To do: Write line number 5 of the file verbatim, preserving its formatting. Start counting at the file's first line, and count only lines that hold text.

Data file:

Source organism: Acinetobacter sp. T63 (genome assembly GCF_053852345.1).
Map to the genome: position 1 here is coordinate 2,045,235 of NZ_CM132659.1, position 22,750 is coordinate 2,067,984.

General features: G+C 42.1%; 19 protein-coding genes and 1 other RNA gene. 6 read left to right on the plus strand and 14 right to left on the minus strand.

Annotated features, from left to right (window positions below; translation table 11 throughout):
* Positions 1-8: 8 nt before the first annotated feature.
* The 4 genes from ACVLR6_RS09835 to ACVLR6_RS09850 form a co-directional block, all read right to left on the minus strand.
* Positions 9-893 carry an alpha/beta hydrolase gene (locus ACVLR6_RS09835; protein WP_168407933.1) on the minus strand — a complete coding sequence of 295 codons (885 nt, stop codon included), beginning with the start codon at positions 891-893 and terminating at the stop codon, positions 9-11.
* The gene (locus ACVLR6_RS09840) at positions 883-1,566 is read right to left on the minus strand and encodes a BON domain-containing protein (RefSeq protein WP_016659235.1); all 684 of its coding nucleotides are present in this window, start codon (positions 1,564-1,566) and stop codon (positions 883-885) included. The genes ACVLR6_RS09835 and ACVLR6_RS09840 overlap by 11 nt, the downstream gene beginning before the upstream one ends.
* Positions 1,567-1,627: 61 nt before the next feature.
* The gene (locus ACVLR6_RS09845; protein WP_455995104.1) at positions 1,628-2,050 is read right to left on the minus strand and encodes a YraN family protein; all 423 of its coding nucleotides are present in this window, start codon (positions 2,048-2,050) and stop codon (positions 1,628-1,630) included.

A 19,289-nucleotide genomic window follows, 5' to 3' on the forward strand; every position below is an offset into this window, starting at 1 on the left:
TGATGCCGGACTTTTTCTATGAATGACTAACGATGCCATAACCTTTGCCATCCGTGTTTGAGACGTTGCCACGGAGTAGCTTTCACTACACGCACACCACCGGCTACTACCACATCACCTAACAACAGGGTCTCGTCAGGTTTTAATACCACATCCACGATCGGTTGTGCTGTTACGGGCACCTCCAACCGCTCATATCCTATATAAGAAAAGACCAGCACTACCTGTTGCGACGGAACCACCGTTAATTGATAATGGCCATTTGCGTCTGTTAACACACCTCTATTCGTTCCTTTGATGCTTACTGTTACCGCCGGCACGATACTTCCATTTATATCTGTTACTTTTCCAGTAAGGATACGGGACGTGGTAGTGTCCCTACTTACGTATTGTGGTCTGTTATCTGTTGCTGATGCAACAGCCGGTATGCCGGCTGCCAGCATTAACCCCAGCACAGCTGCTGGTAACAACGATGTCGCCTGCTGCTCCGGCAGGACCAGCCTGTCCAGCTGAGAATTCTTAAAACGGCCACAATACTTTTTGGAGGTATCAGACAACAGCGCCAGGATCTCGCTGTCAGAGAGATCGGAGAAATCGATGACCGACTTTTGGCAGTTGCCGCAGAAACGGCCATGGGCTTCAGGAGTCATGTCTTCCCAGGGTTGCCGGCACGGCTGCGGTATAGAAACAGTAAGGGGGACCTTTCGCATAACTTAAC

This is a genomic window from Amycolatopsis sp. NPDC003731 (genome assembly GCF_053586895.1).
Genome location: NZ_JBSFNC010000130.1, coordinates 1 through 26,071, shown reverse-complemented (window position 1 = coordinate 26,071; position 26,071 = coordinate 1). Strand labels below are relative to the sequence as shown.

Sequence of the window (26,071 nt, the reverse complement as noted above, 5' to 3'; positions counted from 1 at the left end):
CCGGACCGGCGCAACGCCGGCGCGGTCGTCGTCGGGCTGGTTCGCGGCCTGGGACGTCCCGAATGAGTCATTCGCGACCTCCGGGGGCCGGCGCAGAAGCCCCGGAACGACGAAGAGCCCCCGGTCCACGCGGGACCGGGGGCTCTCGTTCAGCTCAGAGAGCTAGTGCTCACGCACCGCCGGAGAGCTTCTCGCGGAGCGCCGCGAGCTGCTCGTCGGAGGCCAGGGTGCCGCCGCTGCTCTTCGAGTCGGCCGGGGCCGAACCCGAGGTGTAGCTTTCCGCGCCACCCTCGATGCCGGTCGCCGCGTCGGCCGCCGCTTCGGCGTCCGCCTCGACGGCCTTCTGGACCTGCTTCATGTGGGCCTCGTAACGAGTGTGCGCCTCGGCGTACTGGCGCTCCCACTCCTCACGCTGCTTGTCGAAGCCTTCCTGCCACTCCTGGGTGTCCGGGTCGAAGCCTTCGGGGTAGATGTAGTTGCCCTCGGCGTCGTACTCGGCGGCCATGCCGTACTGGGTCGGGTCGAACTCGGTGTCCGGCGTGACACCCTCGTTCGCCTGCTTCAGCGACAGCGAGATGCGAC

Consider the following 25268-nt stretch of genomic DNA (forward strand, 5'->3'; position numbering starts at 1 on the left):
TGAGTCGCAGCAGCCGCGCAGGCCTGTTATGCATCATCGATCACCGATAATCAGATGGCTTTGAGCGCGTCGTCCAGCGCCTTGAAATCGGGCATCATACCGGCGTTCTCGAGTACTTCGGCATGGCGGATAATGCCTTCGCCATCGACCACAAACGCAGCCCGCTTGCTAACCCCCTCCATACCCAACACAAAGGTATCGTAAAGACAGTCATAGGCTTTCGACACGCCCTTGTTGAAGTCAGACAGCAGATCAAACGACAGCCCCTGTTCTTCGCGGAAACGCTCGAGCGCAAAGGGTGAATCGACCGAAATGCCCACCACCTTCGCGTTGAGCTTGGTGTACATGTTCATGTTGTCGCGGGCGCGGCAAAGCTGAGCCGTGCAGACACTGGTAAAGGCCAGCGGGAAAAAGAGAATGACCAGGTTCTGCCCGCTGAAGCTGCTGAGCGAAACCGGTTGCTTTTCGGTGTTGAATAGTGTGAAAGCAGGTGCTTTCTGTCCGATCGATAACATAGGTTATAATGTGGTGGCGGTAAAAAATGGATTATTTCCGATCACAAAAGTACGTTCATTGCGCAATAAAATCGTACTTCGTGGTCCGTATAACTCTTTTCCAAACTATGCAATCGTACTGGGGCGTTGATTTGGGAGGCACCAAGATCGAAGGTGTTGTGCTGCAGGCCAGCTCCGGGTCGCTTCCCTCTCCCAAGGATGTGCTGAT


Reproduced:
* Positions 1-8: 8 nt before the first annotated feature.